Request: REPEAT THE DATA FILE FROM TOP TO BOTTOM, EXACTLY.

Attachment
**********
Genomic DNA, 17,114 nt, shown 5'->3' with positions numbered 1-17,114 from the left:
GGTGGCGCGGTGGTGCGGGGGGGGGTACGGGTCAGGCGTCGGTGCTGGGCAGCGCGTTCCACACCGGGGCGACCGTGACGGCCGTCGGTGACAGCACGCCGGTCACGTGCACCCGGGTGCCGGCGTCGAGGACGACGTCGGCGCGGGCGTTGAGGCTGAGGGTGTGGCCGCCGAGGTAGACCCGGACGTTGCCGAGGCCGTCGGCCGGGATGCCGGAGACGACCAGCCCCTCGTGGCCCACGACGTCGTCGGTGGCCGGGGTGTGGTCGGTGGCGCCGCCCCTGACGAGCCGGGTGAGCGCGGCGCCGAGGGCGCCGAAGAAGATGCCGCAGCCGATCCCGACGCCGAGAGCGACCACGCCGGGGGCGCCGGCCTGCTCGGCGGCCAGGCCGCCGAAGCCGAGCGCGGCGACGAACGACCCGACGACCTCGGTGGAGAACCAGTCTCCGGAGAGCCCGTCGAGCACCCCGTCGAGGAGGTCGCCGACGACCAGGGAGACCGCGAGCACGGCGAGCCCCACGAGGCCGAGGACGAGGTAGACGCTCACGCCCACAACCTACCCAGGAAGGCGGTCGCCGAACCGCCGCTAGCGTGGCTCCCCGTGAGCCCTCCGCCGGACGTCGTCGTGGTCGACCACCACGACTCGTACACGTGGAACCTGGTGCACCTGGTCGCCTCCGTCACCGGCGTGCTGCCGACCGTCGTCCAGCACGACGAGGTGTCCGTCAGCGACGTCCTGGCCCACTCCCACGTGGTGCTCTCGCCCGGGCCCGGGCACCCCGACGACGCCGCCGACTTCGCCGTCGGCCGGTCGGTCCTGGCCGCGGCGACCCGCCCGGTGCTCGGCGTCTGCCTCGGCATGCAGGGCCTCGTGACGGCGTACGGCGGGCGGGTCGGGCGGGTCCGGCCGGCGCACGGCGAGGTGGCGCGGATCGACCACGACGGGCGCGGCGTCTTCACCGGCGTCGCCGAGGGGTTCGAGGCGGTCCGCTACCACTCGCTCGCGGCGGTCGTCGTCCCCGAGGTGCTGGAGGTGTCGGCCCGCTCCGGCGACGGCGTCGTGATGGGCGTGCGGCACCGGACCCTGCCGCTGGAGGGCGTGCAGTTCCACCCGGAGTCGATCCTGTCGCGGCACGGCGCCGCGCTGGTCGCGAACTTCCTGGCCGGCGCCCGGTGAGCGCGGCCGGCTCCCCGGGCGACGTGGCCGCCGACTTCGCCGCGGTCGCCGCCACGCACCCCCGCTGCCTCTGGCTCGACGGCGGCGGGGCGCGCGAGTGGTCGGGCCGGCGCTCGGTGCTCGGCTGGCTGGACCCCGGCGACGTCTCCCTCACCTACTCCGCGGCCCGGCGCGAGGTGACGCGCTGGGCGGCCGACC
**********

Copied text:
Genomic DNA, 17,114 nt, shown 5'->3' with positions numbered 1-17,114 from the left:
GGTGGCGCGGTGGTGCGGGGGGGGGTACGGGTCAGGCGTCGGTGCTGGGCAGCGCGTTCCACACCGGGGCGACCGTGACGGCCGTCGGTGACAGCACGCCGGTCACGTGCACCCGGGTGCCGGCGTCGAGGACGACGTCGGCGCGGGCGTTGAGGCTGAGGGTGTGGCCGCCGAGGTAGACCCGGACGTTGCCGAGGCCGTCGGCCGGGATGCCGGAGACGACCAGCCCCTCGTGGCCCACGACGTCGTCGGTGGCCGGGGTGTGGTCGGTGGCGCCGCCCCTGACGAGCCGGGTGAGCGCGGCGCCGAGGGCGCCGAAGAAGATGCCGCAGCCGATCCCGACGCCGAGAGCGACCACGCCGGGGGCGCCGGCCTGCTCGGCGGCCAGGCCGCCGAAGCCGAGCGCGGCGACGAACGACCCGACGACCTCGGTGGAGAACCAGTCTCCGGAGAGCCCGTCGAGCACCCCGTCGAGGAGGTCGCCGACGACCAGGGAGACCGCGAGCACGGCGAGCCCCACGAGGCCGAGGACGAGGTAGACGCTCACGCCCACAACCTACCCAGGAAGGCGGTCGCCGAACCGCCGCTAGCGTGGCTCCCCGTGAGCCCTCCGCCGGACGTCGTCGTGGTCGACCACCACGACTCGTACACGTGGAACCTGGTGCACCTGGTCGCCTCCGTCACCGGCGTGCTGCCGACCGTCGTCCAGCACGACGAGGTGTCCGTCAGCGACGTCCTGGCCCACTCCCACGTGGTGCTCTCGCCCGGGCCCGGGCACCCCGACGACGCCGCCGACTTCGCCGTCGGCCGGTCGGTCCTGGCCGCGGCGACCCGCCCGGTGCTCGGCGTCTGCCTCGGCATGCAGGGCCTCGTGACGGCGTACGGCGGGCGGGTCGGGCGGGTCCGGCCGGCGCACGGCGAGGTGGCGCGGATCGACCACGACGGGCGCGGCGTCTTCACCGGCGTCGCCGAGGGGTTCGAGGCGGTCCGCTACCACTCGCTCGCGGCGGTCGTCGTCCCCGAGGTGCTGGAGGTGTCGGCCCGCTCCGGCGACGGCGTCGTGATGGGCGTGCGGCACCGGACCCTGCCGCTGGAGGGCGTGCAGTTCCACCCGGAGTCGATCCTGTCGCGGCACGGCGCCGCGCTGGTCGCGAACTTCCTGGCCGGCGCCCGGTGAGCGCGGCCGGCTCCCCGGGCGACGTGGCCGCCGACTTCGCCGCGGTCGCCGCCACGCACCCCCGCTGCCTCTGGCTCGACGGCGGCGGGGCGCGCGAGTGGTCGGGCCGGCGCTCGGTGCTCGGCTGGCTGGACCCCGGCGACGTCTCCCTCACCTACTCCGCGGCCCGGCGCGAGGTGACGCGCTGGGCGGCCGACC